June 14, 2017

Sustainability: Keeping On Our Toes

The Cataldo Project and others like it are made possible in part by support from the Fund for Gonzaga, comprised of gifts from committed Zags like you. Thank you!

What does environmental sustainability have to do with theatre and dance? At Gonzaga University, plenty. Support for the Fund for Gonzaga has enabled the Cataldo Project, an initiative focused on encouraging the integration of issues relating to sustainability in courses of all disciplines, to have an impact on more than a dozen faculty members and over 1,400 students — including those in theatre and dance.

“God has entrusted the world to us,” said Pope Francis in his 2015 encyclical letter on Care for our Common Home. The Holy Father continued, explaining how Saint Francis of Assisi serves as an inspiration for all to witness “how inseparable the bond is between concern for nature, justice for the poor, commitment to society, and interior peace.”

Seven years prior to the publishing of this encyclical letter, Gonzaga faculty members Monica Bartlett (psychology) and Brian Henning (philosophy) partnered with then President Robert Spitzer, S.J., to identify projects and opportunities at the University to further the cause of sustainability and responsible stewardship of our environment. Their initial efforts eventually led to Gonzaga hosting the first regional Sustainability Across the Curriculum conference in 2012. Through the workshops at this conference, a core group of diverse faculty came together, helping to create what is now known as the Cataldo Project.

Named for Gonzaga University’s founder, Fr. Joseph Cataldo, S.J., and led by Brian Henning, the Cataldo Project uses workshops, seminars and other programs to help develop faculty environmental awareness and skills so that they may adapt current courses to include relevant sustainability concepts. Throughout the academic year, the Cataldo Project provides support and access to resources, information and environmental experts. For the past two years, the Cataldo Project has welcomed faculty from biology, business, chemistry, engineering, philosophy, sociology, criminal justice, theatre and dance, and political science. Involved faculty members have adjusted their curricula, having an impact on more than 1,400 students annually.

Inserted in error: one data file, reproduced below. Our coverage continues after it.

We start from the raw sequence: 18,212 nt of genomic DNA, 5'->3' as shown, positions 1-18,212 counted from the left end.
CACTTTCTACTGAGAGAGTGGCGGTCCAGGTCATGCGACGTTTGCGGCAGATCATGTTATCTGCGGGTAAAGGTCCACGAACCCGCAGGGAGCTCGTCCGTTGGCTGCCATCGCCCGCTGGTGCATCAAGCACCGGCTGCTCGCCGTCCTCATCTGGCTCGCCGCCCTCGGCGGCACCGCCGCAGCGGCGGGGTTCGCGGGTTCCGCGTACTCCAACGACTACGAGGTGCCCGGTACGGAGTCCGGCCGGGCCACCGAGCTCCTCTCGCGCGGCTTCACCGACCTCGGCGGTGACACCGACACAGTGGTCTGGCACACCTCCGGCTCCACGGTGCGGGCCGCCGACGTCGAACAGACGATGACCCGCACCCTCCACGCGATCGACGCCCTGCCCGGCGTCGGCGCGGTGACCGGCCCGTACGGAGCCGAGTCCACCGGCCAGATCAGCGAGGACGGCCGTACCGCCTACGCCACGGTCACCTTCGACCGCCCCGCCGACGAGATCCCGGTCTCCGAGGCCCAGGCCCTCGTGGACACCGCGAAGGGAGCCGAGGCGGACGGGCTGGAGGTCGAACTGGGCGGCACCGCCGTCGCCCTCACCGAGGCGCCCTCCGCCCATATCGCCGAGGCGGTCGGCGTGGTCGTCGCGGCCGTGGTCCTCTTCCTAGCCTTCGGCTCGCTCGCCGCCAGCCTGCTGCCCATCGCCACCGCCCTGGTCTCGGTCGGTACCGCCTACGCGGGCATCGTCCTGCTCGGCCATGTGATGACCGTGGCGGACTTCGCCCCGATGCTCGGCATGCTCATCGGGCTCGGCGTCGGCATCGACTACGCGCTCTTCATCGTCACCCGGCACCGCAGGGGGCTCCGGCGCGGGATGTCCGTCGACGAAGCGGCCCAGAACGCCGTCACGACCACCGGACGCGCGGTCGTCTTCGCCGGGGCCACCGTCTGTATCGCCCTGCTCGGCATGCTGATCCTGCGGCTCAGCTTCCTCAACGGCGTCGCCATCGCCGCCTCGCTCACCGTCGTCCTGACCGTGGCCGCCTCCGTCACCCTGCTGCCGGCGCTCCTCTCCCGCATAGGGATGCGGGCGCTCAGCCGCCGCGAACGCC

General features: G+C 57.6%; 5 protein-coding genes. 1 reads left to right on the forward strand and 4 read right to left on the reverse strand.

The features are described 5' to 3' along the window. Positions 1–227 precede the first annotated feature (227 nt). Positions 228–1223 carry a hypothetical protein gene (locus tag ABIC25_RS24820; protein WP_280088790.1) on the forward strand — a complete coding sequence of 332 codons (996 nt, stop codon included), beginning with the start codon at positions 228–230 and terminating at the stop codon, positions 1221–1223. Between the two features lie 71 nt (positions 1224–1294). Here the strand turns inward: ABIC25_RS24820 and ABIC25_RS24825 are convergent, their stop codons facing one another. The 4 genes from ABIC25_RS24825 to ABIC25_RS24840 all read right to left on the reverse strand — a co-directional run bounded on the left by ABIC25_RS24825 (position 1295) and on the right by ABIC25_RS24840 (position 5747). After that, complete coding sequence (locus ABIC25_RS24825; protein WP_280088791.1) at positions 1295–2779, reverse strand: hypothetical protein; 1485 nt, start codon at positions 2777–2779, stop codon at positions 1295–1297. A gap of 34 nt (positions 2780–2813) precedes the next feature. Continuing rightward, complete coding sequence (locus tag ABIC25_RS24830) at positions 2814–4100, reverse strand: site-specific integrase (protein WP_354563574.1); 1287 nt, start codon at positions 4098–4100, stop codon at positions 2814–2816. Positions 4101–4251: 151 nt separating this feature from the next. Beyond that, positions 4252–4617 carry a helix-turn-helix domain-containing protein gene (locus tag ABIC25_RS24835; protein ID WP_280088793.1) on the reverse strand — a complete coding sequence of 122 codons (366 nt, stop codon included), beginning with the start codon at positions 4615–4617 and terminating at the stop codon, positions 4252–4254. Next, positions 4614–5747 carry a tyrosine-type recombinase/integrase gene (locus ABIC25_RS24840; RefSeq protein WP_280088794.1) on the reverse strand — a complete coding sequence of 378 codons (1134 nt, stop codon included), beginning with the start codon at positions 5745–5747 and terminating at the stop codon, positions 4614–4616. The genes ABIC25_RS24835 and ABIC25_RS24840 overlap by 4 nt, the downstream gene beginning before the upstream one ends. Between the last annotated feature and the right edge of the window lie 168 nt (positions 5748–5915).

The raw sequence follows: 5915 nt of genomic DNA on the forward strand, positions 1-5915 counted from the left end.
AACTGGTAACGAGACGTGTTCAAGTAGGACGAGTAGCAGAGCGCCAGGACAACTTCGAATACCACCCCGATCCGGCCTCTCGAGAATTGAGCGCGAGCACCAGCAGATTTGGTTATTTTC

“I ask myself, ‘how can I live my life today to cause the least disruption to our ecosystem?’,” said Kayla Kassa (’17), a recent civil engineering graduate who experienced courses taught by faculty taking part in the Cataldo Project. “I am making changes now because I believe that living a sustainable life is our duty to this earth.”

“To be an informed citizen, you have an obligation to have knowledge around what future we are bringing upon ourselves,” added GU finance major and recent graduate Brad Dale (’17).

The impact on faculty has been equally impressive. Sociology professor Joe Johnston explained, “My experience with the Cataldo Project inspired me to collaborate with a faculty member in biology/environmental studies to develop a research proposal investigating how status, identity and campus life influence scientific understanding.”

Rhonda Young, an associate professor of civil engineering at Gonzaga saw the effects of the Cataldo Project reaching into senior design project proposals and increased interest in the transportation engineering course, which had been revised to incorporate the theme of sustainability.

Leslie Stamoolis, of Gonzaga’s theatre and dance department, took part in the Cataldo Project workshops and felt strongly about incorporating sustainability concepts into the costume construction course she teaches.

“I found myself desiring to make changes in my shop,” she said. She began researching and exploring environmental considerations for the types of fabric dyes and makeups the department uses, eventually publishing an article on the subject in the quarterly journal, Theatre Design and Technology. She also engaged students in a project in which they considered their “fashion footprint,” encouraging them to think about how their decisions can affect our world.